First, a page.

Singur movement to be part of school syllabus in West Bengal

February 13, 2017, 6:59 pm
Singur movement to be part of school syllabus in West Bengal
EDUCATION
EDUCATION
Singur movement to be part of school syllabus in West Bengal

Singur movement to be part of school syllabus in West Bengal

The iconic Singur moment against land acquisition for Tata Nao project, which paved the way among other things to the down fall of three decades of left rule in West Bengal will be introduced in the history syllabus of state-run schools from this year.

West Bengal education minister Partha Chatterjee, who described the Singur movement as a “historic win” for the farmers, on Monday told a question-answer session in the Assembly that a chapter detailing the agitation would be included in the history syllabus of class eight.

Though the so called grand alliance against the Singur plant did not have a homogeneous nature, Opposition Trinamool Congress led by current chief minister Mamata Banerjee has no doubt played the leaders role.

Later, speaking to reporters, Minister said, “It’s a historic win for the farmers. Along with the Singur movement, the Tebhaga movement and Krishak Andolan will also feature in the syllabus and students must know that this movement is one of the milestones in the country’s history.”

Chatterjee said that distribution of the books had already been started. After the Supreme Court verdict allowing redistribution of Singur land among farmers, the state education department had sent the proposal to the syllabus committee for approval of the inclusion of Singur movement in the Madhyamik school syllabus.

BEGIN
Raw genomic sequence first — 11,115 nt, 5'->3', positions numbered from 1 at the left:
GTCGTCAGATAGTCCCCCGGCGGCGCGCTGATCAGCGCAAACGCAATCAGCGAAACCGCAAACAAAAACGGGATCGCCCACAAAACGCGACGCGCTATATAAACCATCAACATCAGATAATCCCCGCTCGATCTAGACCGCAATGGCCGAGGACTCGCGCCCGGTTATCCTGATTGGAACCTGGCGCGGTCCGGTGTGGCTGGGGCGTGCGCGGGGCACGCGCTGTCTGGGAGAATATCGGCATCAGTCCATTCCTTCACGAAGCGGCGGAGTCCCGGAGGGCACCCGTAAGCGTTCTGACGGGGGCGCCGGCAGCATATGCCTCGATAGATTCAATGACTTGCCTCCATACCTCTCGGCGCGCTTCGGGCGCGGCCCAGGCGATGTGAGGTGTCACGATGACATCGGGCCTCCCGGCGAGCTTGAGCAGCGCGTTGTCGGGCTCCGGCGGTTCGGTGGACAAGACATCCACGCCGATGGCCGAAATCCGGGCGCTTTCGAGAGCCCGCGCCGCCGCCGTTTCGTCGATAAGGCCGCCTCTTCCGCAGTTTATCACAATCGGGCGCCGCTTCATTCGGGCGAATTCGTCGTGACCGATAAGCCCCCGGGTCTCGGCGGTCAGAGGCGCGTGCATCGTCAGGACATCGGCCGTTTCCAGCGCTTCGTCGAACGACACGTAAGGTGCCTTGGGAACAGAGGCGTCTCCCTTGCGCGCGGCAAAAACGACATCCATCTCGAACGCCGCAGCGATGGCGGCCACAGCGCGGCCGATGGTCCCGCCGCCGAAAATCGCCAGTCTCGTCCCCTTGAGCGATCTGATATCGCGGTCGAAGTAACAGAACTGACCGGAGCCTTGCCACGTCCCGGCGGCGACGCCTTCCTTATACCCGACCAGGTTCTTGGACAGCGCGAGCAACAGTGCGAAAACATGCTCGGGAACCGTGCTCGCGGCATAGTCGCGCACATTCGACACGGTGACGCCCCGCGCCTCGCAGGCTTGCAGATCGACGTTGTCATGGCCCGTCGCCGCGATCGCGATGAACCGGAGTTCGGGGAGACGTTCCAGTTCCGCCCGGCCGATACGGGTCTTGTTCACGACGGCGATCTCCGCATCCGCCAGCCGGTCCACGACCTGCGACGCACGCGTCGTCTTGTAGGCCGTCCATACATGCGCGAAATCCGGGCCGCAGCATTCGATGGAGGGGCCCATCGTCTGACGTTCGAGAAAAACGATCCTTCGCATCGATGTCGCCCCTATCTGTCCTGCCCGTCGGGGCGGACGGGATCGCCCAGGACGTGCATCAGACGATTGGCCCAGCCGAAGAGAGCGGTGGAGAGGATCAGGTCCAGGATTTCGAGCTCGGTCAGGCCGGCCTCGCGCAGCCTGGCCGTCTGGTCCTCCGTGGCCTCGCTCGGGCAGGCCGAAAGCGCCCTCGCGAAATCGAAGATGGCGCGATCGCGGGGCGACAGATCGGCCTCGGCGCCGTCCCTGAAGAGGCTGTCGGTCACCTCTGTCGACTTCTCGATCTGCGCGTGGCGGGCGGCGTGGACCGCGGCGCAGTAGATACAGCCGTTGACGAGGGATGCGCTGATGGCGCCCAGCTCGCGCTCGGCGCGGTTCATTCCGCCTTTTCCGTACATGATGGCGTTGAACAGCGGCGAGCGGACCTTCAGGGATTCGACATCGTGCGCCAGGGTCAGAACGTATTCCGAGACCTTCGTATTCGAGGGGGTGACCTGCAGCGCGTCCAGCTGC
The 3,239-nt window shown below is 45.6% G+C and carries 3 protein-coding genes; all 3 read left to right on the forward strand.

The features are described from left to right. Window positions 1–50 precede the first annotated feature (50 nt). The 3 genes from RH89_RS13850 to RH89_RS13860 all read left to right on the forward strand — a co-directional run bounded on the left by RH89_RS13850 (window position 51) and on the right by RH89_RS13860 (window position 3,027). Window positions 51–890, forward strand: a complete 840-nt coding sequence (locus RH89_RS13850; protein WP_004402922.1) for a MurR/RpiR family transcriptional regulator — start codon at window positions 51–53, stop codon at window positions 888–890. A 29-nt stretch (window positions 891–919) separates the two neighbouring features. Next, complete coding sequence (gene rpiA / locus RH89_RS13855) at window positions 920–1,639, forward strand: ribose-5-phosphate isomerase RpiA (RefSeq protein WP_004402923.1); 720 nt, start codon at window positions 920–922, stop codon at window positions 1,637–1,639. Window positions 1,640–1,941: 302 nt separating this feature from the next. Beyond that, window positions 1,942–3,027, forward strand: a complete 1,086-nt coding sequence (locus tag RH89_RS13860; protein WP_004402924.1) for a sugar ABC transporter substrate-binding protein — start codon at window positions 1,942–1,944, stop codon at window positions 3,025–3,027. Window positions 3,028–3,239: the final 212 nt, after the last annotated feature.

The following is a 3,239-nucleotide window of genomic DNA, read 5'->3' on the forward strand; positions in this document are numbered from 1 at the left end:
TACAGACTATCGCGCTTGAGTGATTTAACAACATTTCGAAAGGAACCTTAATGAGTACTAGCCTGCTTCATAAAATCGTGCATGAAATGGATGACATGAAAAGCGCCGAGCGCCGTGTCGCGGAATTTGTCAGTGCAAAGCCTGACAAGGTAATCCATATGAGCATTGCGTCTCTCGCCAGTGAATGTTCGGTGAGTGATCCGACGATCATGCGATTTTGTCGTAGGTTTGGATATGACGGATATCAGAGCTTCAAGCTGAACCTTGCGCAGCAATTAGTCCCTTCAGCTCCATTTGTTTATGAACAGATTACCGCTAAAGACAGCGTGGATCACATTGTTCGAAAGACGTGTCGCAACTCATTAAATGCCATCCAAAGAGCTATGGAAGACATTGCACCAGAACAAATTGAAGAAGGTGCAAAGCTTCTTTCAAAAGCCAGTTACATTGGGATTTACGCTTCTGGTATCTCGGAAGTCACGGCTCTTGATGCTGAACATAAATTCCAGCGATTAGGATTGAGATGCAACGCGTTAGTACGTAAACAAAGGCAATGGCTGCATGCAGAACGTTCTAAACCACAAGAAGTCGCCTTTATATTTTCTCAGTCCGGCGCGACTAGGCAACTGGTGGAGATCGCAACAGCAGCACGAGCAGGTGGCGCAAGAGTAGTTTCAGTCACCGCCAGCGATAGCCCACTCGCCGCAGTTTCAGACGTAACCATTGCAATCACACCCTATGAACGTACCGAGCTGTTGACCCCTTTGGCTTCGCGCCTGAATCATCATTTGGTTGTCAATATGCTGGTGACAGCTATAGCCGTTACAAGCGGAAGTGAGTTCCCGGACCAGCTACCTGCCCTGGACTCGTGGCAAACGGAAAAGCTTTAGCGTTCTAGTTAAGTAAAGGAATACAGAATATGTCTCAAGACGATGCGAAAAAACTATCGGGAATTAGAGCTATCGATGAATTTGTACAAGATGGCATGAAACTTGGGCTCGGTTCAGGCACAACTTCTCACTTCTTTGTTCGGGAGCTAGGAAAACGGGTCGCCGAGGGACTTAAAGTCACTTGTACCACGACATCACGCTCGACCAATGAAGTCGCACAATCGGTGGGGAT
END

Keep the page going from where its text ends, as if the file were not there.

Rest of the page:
In 2006, after the Buddhadeb Bhattacharjee government announced that about 1,000 acre of land in Singur — located in one of the most fertile tracts of the state — will be acquired for setting up the Nano plant of Tata Motors. Protests in Singur against a proposed factory made headlines across the globe and catapulted then opposition leader Mamata Banerjee to limelight. By 2007, Singur — along with Nandigram — had become a symbol for popular mass protests against forcible land acquisition and paved the way for a farmer-friendly law in 2013.

The demonstrations carried Banerjee — who sat on a hunger strike against the Tata factory — to power in 2011, dislodging a 34-year-old Left Front government. She also vowed to give the land back to the farmers.

The minister also said that by 15 March, the government would complete the entire process of employing 72,000 teachers in primary, upper-primary, Madhyamik and Higher Secondary schools.

He requested ‘opponents’ not to move court creating hurdles in the process of employment of teachers and said that his department was going through a verification process at present.